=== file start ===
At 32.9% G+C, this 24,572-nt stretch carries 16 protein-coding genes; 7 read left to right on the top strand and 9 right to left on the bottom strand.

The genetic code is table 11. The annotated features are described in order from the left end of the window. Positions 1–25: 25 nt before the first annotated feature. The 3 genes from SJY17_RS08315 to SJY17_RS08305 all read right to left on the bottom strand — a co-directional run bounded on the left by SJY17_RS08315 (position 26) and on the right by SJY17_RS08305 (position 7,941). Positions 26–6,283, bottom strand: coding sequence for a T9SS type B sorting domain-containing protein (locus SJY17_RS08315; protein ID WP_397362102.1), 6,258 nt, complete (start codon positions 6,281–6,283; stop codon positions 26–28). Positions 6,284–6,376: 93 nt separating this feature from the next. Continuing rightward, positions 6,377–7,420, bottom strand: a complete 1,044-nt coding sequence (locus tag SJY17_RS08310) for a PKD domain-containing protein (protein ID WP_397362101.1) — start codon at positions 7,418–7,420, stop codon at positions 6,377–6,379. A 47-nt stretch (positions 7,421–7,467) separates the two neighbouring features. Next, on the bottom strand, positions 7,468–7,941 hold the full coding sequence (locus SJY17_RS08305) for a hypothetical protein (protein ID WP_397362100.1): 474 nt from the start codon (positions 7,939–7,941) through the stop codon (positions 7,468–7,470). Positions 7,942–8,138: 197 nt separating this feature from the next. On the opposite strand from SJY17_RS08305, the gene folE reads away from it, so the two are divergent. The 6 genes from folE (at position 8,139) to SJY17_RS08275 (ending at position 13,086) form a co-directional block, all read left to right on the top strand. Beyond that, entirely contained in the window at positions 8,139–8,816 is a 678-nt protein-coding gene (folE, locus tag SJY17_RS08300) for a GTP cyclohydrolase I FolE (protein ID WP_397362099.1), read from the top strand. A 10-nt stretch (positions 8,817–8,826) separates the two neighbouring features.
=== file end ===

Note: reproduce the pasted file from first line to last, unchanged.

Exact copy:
At 32.9% G+C, this 24,572-nt stretch carries 16 protein-coding genes; 7 read left to right on the top strand and 9 right to left on the bottom strand.

The genetic code is table 11. The annotated features are described in order from the left end of the window. Positions 1–25: 25 nt before the first annotated feature. The 3 genes from SJY17_RS08315 to SJY17_RS08305 all read right to left on the bottom strand — a co-directional run bounded on the left by SJY17_RS08315 (position 26) and on the right by SJY17_RS08305 (position 7,941). Positions 26–6,283, bottom strand: coding sequence for a T9SS type B sorting domain-containing protein (locus SJY17_RS08315; protein ID WP_397362102.1), 6,258 nt, complete (start codon positions 6,281–6,283; stop codon positions 26–28). Positions 6,284–6,376: 93 nt separating this feature from the next. Continuing rightward, positions 6,377–7,420, bottom strand: a complete 1,044-nt coding sequence (locus tag SJY17_RS08310) for a PKD domain-containing protein (protein ID WP_397362101.1) — start codon at positions 7,418–7,420, stop codon at positions 6,377–6,379. A 47-nt stretch (positions 7,421–7,467) separates the two neighbouring features. Next, on the bottom strand, positions 7,468–7,941 hold the full coding sequence (locus SJY17_RS08305) for a hypothetical protein (protein ID WP_397362100.1): 474 nt from the start codon (positions 7,939–7,941) through the stop codon (positions 7,468–7,470). Positions 7,942–8,138: 197 nt separating this feature from the next. On the opposite strand from SJY17_RS08305, the gene folE reads away from it, so the two are divergent. The 6 genes from folE (at position 8,139) to SJY17_RS08275 (ending at position 13,086) form a co-directional block, all read left to right on the top strand. Beyond that, entirely contained in the window at positions 8,139–8,816 is a 678-nt protein-coding gene (folE, locus tag SJY17_RS08300) for a GTP cyclohydrolase I FolE (protein ID WP_397362099.1), read from the top strand. A 10-nt stretch (positions 8,817–8,826) separates the two neighbouring features.